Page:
Sometimes I just wish cancer had never happened to me. I understand that I am not special. I understand that the correct question is “Why not me?” rather than “Why me?” Still, cancer has had permanent residence in my brain for over seven years now and sometimes I am just weary of it. What helps?
I remind myself that while I need to be observant and continue follow-ups, I can control the size of the property that cancer owns in my brain. I can consciously choose to think about other things and do other activities that are not cancer-related. I have the wonderful, beautiful powers of choice and redirection. Cancer may own a small cottage with a fenced yard in a tiny corner of my brain, but I won’t let it have a castle or a farm in there. When cancer tries to buy up more land, I shut it down.
Still, I wonder what it would be like not to have cancer worry and fear of recurrence living in my brain in its tiny cottage. Honestly, I would not have been a better person. I probably would have been a more selfish and self-focused human being. I am not great now, but I would have been worse. Many survivors reach out to support each other and other people who have concerns because we understand what it is like to cope with a long-term concern that never completely goes away. We get it. We face every day with that small cottage in the back of our brain.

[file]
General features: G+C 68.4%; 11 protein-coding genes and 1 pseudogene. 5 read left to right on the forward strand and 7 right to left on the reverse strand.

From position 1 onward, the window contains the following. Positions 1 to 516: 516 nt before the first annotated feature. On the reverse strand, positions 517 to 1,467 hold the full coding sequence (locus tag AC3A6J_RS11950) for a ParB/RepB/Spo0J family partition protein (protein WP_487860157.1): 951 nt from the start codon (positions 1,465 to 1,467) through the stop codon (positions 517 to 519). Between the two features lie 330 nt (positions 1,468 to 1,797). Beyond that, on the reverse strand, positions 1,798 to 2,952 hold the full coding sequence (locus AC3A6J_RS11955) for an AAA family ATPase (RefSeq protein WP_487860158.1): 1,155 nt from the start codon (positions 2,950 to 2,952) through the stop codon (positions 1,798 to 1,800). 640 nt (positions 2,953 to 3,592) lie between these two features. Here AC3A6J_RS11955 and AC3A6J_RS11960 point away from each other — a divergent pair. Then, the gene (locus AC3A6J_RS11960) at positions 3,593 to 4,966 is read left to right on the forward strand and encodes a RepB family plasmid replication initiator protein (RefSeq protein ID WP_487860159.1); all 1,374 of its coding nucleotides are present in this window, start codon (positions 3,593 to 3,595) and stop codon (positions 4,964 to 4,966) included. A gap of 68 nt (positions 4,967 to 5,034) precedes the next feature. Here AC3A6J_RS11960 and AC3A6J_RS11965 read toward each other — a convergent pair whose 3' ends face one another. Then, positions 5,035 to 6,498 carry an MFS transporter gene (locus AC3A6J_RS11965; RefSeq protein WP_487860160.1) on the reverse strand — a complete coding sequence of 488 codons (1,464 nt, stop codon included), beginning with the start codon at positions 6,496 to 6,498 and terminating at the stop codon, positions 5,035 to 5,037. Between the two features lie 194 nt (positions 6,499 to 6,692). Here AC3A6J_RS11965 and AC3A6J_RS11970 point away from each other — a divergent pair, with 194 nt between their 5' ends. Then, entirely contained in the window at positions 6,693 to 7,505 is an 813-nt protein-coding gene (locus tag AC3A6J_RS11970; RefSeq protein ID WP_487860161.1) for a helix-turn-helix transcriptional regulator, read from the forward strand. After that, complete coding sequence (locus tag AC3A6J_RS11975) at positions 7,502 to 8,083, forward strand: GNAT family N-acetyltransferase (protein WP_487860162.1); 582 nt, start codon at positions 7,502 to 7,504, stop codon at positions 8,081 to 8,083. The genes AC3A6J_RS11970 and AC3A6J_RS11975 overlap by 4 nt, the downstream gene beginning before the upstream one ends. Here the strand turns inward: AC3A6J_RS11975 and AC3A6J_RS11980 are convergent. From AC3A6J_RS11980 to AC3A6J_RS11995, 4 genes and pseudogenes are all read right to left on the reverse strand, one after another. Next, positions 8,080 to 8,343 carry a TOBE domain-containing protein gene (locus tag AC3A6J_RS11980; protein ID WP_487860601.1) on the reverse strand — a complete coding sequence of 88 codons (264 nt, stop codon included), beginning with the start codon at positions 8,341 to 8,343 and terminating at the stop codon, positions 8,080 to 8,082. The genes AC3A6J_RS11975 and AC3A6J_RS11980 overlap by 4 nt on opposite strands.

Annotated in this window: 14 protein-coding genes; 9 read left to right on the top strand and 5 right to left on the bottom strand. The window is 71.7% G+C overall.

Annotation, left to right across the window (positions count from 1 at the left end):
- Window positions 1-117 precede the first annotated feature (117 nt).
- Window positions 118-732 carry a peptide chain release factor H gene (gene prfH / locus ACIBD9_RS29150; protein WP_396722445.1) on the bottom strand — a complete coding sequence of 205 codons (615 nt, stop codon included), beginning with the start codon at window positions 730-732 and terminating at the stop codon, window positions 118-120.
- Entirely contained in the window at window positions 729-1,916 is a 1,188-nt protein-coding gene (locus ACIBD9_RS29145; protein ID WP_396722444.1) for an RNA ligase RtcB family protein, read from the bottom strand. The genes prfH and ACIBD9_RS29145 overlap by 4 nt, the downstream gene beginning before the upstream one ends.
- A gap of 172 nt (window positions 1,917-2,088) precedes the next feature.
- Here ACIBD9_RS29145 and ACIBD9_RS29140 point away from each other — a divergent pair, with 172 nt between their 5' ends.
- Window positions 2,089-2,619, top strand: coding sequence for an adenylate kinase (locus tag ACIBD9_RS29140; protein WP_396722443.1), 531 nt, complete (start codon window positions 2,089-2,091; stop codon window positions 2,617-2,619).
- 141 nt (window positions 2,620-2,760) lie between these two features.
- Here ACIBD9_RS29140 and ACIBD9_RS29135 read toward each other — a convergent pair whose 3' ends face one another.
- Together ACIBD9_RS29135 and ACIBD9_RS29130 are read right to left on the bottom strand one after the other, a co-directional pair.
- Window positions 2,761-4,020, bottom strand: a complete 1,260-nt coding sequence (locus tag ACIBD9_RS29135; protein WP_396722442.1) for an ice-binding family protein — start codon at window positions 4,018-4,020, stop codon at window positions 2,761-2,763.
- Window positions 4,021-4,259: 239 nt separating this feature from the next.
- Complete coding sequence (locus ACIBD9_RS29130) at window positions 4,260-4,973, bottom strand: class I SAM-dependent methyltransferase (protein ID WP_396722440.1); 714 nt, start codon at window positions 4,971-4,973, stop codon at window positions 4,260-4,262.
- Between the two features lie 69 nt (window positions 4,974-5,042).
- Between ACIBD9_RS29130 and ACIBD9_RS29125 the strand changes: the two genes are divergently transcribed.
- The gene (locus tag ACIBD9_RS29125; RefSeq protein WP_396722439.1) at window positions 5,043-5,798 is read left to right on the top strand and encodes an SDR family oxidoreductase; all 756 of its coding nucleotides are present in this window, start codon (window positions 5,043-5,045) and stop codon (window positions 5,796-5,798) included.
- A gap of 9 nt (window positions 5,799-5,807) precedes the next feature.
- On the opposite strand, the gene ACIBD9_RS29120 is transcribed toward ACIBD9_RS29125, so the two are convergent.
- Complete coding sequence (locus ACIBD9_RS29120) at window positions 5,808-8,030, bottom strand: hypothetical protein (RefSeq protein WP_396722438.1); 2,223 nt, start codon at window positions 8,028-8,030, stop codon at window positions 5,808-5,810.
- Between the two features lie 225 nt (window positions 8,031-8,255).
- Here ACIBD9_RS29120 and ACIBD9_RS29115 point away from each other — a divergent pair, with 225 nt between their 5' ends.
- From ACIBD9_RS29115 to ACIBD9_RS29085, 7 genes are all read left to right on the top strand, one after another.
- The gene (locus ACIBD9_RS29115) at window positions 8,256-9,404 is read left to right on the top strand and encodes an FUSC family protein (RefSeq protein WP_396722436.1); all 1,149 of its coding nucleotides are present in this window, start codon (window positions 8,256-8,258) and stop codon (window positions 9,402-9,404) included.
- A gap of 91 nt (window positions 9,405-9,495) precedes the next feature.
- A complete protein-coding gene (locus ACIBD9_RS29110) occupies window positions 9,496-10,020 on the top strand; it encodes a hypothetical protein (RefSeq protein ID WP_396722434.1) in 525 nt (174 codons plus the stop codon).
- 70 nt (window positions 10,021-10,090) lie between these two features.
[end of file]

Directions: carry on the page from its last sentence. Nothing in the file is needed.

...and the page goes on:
The 24/7 existence of that small cottage has helped me improve my patience. Cancer survivors wait a lot—for the doctor appointment, for the test results, for treatment improvements, and, especially, for cancer not to return. It is strange to live my life waiting for something not to happen. Patience is not a skill many of us work to develop. Our society is big on instant gratification but poor at living in the moment. Odd.
That small cottage helps me appreciate things more. I take nothing for granted. Every day is a gift. I notice the small stuff—the softness of my dog’s ears, the leaves turning in the trees, the birds at the feeder, the knick-knack I purchased on vacation, a warm cup of coffee. I am grateful for so much more that I literally wouldn’t have seen or I would have taken for granted. While I notice small aches and pains more, I also appreciate pain-free moments more too.
Life still would have happened even if cancer hadn’t purchased a cottage in my brain. In some ways, I feel like I cope with life’s little problems better. I can do this because compared to “C,” a lot of problems are smaller and more fixable. Perspective. Cancer helped improve my perspective.
Some days “C” opens the cottage door, walks across her tiny yard, opens her gate, and steps out. When “C” pulls this stunt, I have options. Sometimes “C” and I have a conversation. “C” can never be completely ignored. Sometimes I persuade “C” to go back into the cottage by making a doctor appointment or doing a little research. Other times, I just need to be firmer with “C” and let her know that now is not a good time.